Ten North Frederick by John O’Hara

Joe was like a young fellow that never grew up. In many respects that was what he was. But if you let it end there, you wouldn’t have the full picture of the man. I can’t believe that what I was allowed to see of Joe was all there was. If that was all there was, he was a dull man, perhaps a stupid man.”

Joe Chapin is the main character of John O’ Hara’s Ten North Frederick. There’s nothing really special about Joe, and he would have been a very average man if not for his inherited wealth. Born into the privilege that always cocooned him and also denied some fundamental, necessary experiences, he attended law school, married and had two children. He was a good husband, a good father, and as a conservative, he was also a lifelong member of the Republican Party. He never travelled to Europe, didn’t fight in a World War, but he did have political ambitions which grew, almost preposterously, from his innate sense of self-worth. In many ways it’s a small life, and it’s definitely a sad life. From early childhood, Joe was conditioned to act a certain way, think a certain way, and only mingle with certain types of people. Joe was a man who never stepped out of line–except once, and that incident led to his permanent unhappiness.

ten north frederickTen North Frederick is the address of Joe’s home–an old mansion in the fictional town of Gibbsville, Pennsylvania. This was also Joe’s parents’ home; Joe was born in the house, and he died there. He obeyed his family’s wishes to keep the family home in spite of the fact that it wasn’t the most elite address in Gibbsville, because the best families–not the richest or the most fashionable–lived in that section of town, and even Joe’s address said a great deal about the sort of man he was.  We could say that Joe was defined by external markers rather than internal. Joe was, in fact, a rather hollow person.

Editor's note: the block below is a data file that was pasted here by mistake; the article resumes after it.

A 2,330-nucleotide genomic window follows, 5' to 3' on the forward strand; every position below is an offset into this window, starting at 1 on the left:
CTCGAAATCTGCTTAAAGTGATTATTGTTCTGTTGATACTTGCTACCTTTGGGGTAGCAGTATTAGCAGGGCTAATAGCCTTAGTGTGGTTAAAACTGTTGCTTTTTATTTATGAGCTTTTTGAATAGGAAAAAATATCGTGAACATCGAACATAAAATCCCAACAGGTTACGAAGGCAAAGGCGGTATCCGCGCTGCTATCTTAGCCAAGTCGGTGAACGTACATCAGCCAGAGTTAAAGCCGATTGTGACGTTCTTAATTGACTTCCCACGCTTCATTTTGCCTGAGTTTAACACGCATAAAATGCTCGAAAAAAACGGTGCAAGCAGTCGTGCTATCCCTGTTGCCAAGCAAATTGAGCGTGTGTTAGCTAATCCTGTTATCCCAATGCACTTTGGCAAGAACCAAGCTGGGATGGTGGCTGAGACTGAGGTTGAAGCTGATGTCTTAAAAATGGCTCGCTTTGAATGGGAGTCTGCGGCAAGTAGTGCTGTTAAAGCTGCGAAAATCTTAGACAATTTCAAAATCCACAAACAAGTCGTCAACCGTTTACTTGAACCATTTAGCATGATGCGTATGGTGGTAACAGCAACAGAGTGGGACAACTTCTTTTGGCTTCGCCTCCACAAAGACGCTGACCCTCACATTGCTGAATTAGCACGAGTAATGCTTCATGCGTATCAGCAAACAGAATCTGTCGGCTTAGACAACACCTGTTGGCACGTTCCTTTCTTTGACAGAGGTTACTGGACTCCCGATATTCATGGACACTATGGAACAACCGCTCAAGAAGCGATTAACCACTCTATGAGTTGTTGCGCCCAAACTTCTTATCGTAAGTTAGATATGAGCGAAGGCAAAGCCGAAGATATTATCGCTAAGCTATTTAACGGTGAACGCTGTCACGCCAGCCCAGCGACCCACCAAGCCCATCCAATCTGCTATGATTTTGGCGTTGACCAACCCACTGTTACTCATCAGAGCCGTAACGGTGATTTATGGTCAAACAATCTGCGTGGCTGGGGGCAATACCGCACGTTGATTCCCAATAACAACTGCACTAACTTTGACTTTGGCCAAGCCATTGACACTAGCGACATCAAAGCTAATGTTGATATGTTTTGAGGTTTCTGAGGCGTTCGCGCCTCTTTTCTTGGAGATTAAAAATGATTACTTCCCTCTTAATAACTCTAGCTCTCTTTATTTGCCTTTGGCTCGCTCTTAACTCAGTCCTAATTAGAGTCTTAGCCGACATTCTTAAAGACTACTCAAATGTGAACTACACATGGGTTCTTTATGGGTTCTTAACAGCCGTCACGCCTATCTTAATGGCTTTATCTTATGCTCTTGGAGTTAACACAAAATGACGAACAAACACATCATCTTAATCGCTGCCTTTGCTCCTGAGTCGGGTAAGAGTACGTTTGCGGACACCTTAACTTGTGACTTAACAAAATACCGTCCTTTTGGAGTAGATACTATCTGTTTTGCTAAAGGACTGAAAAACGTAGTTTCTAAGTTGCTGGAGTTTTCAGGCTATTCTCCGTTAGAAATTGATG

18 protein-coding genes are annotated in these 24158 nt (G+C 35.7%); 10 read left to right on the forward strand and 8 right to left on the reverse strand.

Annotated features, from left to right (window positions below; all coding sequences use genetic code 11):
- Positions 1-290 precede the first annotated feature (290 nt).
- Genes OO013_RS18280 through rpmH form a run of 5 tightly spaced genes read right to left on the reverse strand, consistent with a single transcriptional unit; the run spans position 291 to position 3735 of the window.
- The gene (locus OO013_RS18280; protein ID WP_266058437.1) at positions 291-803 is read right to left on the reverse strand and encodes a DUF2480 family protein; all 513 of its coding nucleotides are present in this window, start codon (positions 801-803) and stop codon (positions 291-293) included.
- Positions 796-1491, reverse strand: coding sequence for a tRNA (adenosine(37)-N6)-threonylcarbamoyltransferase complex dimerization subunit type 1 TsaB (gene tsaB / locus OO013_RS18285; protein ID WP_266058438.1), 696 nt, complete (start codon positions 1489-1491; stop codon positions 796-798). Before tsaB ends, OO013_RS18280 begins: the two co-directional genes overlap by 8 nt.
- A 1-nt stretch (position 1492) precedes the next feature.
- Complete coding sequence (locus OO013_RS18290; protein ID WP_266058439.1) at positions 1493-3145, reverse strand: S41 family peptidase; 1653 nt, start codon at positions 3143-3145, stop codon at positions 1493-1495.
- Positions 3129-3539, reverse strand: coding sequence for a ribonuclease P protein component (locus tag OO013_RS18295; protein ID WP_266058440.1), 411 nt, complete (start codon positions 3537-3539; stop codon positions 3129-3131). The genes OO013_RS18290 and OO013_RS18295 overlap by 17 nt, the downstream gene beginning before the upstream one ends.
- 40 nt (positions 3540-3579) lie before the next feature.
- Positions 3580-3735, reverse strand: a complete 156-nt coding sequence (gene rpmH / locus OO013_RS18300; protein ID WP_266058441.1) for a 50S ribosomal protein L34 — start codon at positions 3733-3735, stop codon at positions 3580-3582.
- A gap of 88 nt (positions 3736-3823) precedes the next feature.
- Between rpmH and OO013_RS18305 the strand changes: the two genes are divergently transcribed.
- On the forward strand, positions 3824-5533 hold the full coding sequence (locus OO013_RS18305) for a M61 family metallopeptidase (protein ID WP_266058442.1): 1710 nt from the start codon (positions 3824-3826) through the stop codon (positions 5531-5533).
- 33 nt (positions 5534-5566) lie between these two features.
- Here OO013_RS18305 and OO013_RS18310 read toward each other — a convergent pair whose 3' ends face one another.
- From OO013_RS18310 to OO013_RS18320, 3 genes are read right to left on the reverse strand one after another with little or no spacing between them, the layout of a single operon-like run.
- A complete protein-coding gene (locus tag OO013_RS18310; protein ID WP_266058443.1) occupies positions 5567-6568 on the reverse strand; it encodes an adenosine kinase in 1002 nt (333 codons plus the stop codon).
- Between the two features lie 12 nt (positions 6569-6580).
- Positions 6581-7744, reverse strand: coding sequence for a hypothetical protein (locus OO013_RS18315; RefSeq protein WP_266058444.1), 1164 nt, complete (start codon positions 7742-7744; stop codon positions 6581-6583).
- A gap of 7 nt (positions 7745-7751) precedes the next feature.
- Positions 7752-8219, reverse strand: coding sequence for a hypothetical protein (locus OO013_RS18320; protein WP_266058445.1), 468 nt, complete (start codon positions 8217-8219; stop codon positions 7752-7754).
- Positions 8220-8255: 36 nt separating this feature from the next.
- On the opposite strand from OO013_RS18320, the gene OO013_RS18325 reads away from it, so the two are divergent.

The novel’s focus is on the hypocrisy of small-time American life. In the introduction, written by Jonathan Dee in my Penguin Classics edition, Dee argues that O’Hara’s work is primed for a renaissance. He states that the novel is “pitilessly accurate” in “freezing the details of a bygone era in American history,” and citing the 2008 financial clash, that the novel blasts “the great American fairy tale of class mobility.” One of my pet beliefs is that no one writes as well about the excesses of wealth and the tentacles of selective power than Americans, and Ten North Frederick, surely one of the giants of 20th century American literature bolsters my argument. O’Hara’s style is heavy & ponderous–think Dreiser.

The novel begins with Joe’s funeral, and then the narrative expands with various pallbearers’ versions of Joe. A picture begins to form of the man who was the epitome of conformity, but then O’Hara moves in closer to see Joe through family members, and cracks begin to appear in the image we have until, by the end of the book, the vision we have of Joe and his life is of a big blank hemmed in and defined by conformity. Joe moved in a circle of influential people who all thought like him, shared the same values and beliefs, and rarely, if ever, stepped outside of their comfort zone.